This organisation has nothing to do with the cycling fraternity, so I don’t need to make another bike, and from what I know I cannot get penalised for using my mind. The rules are human powered!
I did have a thought process behind it. We have a certain paradigm of thinking, us cyclists. Like, wheels move, but gears change. But I thought, if an alien came down what would he do? Right, I have a flat road and I need to go as fast as I can. If they have no knowledge of cogs, wires or components. What would they use from the universe? I had that thought process. That had me thinking, if I use recumbent technology, and find out how it is humanly possible to trap the heat from your body, and remember, heat is a form of light, so you could trap that energy and try and drive the vehicle forward with a motor that is essentially powered by you.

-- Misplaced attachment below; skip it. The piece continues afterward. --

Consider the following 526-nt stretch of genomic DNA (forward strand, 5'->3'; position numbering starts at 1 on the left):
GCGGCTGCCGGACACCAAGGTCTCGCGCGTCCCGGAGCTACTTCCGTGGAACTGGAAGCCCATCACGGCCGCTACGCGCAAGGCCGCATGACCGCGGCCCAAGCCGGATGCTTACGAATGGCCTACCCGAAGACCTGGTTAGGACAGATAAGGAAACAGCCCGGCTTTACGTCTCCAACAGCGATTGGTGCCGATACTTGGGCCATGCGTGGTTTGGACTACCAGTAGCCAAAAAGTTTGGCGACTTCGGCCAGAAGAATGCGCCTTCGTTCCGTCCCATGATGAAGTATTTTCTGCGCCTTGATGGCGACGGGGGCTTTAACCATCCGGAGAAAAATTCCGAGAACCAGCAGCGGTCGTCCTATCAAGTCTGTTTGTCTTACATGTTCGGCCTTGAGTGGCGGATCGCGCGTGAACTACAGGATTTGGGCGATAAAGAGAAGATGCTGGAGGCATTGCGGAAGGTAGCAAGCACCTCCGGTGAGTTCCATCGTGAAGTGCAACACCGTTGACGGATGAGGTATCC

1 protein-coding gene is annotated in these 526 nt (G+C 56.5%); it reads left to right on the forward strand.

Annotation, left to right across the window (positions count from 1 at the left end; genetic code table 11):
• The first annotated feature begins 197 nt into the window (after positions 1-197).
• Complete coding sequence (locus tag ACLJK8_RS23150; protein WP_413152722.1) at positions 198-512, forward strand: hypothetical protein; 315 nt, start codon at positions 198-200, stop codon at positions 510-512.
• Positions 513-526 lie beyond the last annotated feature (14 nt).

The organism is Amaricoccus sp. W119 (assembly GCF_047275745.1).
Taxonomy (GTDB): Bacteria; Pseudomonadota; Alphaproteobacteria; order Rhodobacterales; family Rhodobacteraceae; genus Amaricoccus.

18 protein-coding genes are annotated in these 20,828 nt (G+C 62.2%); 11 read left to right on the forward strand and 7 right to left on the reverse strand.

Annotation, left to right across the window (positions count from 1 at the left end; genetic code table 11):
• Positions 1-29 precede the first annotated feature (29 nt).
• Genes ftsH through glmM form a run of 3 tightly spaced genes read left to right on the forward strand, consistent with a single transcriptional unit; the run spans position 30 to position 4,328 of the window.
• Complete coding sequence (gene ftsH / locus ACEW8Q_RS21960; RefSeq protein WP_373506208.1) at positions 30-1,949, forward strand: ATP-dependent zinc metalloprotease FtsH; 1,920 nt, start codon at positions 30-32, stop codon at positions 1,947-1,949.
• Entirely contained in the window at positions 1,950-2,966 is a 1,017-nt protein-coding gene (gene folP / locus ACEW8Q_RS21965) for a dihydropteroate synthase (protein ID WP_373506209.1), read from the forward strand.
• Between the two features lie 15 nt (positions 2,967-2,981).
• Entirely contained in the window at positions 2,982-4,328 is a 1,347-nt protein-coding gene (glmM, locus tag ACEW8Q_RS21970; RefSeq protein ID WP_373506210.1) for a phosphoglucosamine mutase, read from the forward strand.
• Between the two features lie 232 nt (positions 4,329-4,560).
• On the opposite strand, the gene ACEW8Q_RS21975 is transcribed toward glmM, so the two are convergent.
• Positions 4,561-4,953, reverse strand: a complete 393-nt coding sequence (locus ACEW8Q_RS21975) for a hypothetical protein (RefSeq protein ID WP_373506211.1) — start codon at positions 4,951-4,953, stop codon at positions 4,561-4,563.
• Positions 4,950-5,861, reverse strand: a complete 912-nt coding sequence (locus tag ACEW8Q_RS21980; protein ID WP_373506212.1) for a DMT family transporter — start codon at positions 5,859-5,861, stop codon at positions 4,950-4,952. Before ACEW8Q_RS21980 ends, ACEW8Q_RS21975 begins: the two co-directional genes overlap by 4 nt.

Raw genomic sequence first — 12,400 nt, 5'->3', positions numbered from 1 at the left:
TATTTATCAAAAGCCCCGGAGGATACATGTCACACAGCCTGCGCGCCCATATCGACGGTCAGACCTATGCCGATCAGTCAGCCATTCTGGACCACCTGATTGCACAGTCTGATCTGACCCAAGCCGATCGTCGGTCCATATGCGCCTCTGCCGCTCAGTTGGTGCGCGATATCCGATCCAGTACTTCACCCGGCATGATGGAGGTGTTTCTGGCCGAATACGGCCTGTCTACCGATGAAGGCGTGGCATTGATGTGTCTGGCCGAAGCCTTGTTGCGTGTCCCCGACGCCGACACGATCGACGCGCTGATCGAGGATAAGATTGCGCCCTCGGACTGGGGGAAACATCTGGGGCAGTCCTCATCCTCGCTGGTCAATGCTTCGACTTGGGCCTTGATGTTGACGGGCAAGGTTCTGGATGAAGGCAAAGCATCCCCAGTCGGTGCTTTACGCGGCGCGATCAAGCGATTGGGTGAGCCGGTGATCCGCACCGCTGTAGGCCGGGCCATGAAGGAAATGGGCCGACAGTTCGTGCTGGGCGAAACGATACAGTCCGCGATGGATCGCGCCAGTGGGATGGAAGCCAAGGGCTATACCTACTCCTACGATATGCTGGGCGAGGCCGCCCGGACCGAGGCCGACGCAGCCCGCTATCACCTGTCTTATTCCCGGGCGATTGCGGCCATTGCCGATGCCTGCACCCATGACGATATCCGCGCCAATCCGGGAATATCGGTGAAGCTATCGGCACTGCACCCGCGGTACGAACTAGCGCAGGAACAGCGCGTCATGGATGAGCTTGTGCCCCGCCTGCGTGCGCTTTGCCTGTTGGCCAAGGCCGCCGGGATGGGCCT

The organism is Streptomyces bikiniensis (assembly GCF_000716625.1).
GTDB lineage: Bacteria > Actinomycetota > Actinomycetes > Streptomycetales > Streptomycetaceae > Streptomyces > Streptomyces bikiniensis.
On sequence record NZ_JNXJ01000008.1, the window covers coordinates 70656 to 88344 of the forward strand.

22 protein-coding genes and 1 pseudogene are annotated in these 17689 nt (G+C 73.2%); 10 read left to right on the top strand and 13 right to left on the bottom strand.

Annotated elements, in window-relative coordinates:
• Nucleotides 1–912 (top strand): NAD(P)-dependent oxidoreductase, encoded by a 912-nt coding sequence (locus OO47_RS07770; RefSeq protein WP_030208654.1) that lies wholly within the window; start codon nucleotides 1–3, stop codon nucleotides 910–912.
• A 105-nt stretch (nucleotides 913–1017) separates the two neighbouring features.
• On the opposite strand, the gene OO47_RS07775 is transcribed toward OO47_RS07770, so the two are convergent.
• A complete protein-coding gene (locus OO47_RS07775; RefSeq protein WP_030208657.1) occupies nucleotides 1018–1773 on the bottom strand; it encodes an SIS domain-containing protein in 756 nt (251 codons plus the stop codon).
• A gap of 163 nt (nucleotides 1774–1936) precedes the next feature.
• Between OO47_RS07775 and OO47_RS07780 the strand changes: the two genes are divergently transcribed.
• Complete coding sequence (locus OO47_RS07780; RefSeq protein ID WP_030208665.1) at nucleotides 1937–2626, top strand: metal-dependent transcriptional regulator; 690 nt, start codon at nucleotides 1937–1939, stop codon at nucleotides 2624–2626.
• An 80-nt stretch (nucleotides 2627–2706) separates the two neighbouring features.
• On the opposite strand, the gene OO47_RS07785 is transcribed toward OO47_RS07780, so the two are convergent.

But that is so complicated and difficult, and we have probably not developed enough in terms of science and other technologies. And I don’t think I could do that in my kitchen. But that was my initial thought process, if you had physical movement and heat, then how much more energy could you use. But I don’t think anybody has tried it.
But ultimately it boils down to what materials I can afford to get in the timescale. And the technology that exists and my own limitations. And that is the design that I am going forward with – I am maximising my possibilities within the constraints that I have.
So you must be fairly confident that if you reach a certain power output you will break the record?
To be honest in theory I can break the world record. But I won’t know if my design stands up until we get there and I am in the middle of the road giving it my best shot. And that is part of the pleasure of it. I have climbed on top of the world’s top driving board and I am saying, come on, watch me. But like anything, until you do it you just don’t know. It is the same with the build, there is an element of trial and error; it is all to do with obsessional behavior. But you can work out at the start what the most important factors are.